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Asymmetrical Tonic Neck Reflex (ATNR)

The Asymmetrical Tonic Neck Reflex, or ATNR, emerges en utero around 13 weeks of gestation. During pregnancy, the ATNR helps facilitate kicking, develop muscle tone, and stimulate the vestibular system. During birth, the ATNR, in combination with several other reflex patterns, help the baby move through the birth canal. The compression of the birthing process, in turn, reinforces this reflex to make sure it is firmly established and active for the first few months of life (Goddard, 2005, p.10). 

Once born, when a baby turns its head to one side, the ATNR reflex allows for air to freely be inhaled and exhaled. The ATNR also helps increase muscle tone, trains one side of the body at a time, and prepares the baby for reaching movements later in life (Goddard, 2005, p.10). This reflex should integrate by 6 months of age. 

If the ATNR persists beyond the first six months, the baby will have a difficult time crossing the midline of the body, such as passing an object from one hand to another or using both sides of the body at the same time. This is called bilaterality. 

Children with an active ATNR will have an unusual gait, as turning the head will create movement in the hips and a shortening of one leg. Thus, participation in activities like running, playing soccer or playing basketball will be very challenging.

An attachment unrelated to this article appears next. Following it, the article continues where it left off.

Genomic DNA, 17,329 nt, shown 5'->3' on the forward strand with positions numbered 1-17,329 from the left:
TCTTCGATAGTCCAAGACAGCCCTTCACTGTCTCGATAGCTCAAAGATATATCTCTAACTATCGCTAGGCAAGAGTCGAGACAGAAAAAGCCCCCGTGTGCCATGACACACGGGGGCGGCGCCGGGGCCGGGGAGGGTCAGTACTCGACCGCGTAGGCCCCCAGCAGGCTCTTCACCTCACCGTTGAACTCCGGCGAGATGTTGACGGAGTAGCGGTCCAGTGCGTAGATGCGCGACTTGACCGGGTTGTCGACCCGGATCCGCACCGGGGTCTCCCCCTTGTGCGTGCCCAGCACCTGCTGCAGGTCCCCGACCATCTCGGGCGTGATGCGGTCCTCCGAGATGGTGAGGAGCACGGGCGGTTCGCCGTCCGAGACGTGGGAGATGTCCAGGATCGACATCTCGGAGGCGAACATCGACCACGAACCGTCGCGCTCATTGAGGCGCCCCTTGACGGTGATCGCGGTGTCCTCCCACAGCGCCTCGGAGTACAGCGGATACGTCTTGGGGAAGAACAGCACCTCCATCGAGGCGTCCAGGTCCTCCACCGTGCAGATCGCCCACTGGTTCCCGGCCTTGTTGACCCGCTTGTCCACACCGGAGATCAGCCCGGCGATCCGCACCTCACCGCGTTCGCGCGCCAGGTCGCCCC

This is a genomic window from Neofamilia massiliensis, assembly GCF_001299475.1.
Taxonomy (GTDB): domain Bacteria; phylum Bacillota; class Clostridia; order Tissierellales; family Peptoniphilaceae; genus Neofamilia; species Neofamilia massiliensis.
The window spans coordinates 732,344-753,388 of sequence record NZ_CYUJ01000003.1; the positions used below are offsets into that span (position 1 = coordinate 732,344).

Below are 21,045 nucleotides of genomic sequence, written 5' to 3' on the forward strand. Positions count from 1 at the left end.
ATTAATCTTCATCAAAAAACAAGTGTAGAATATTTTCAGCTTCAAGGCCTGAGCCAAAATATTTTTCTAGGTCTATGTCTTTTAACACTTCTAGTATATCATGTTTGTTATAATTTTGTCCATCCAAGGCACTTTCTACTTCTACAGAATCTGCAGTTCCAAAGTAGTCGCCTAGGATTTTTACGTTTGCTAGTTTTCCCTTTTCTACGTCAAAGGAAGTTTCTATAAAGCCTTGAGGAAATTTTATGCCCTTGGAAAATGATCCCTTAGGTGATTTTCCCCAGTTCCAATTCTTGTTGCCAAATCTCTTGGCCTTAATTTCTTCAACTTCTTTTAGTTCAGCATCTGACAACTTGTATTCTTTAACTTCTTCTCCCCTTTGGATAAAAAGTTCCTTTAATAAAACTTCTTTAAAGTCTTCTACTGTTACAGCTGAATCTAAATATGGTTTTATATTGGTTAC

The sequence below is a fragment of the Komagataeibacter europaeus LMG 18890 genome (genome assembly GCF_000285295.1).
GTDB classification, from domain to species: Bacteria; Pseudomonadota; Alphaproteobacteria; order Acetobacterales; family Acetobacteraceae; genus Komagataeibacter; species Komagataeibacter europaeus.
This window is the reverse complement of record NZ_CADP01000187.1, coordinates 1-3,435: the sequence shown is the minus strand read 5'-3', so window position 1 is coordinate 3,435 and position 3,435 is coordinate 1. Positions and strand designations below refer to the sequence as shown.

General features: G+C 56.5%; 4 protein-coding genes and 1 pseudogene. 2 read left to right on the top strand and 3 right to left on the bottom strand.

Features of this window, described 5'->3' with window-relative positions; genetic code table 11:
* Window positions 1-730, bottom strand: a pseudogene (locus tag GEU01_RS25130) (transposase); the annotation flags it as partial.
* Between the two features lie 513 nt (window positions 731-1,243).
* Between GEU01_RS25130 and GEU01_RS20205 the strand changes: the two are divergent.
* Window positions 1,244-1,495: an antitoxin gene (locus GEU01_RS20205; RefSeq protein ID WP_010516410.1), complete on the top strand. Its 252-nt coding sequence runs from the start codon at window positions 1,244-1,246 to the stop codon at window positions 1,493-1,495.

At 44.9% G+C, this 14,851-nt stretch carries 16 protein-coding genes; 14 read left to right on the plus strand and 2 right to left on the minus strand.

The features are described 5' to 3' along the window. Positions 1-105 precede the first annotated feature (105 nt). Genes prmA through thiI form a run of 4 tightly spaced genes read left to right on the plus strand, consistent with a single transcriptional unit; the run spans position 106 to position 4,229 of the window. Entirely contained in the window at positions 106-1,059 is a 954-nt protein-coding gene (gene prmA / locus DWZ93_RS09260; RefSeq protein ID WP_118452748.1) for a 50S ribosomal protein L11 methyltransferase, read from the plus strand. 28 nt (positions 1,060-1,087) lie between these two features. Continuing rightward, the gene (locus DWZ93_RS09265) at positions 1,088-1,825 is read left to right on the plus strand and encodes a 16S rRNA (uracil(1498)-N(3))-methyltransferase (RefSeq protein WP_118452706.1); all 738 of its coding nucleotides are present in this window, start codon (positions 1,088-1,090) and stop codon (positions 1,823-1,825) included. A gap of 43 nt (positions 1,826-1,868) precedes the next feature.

Academically, the ATNR can impact reading and learning in several ways. First of all, a child's visual pursuits will be poor, particularly at the midline. A child must be able to fluidly move their eyes across the page hundreds of times when reading during the day. Poor crossing of the midline also means that neural transmissions are not getting across the corpus callosum effectively, impacting processing and memory. Many of these students end up with a diagnosis of dyslexia. Furthermore, children with an active ATNR may have poor handwriting and/or written expression.

The ATNR is a key reflex pattern in the development of the auditory processing system, which plays a key role in reading and classroom achievement. Phonemic awareness, the ability to hear, identify, discriminate and manipulate the sounds of the language, is a subset of auditory processing and the foundational skill for reading. The ATNR will also impact auditory-visual integration (looking and listening at the same time; looking and speaking at the same time) (Masgutova, 2012)



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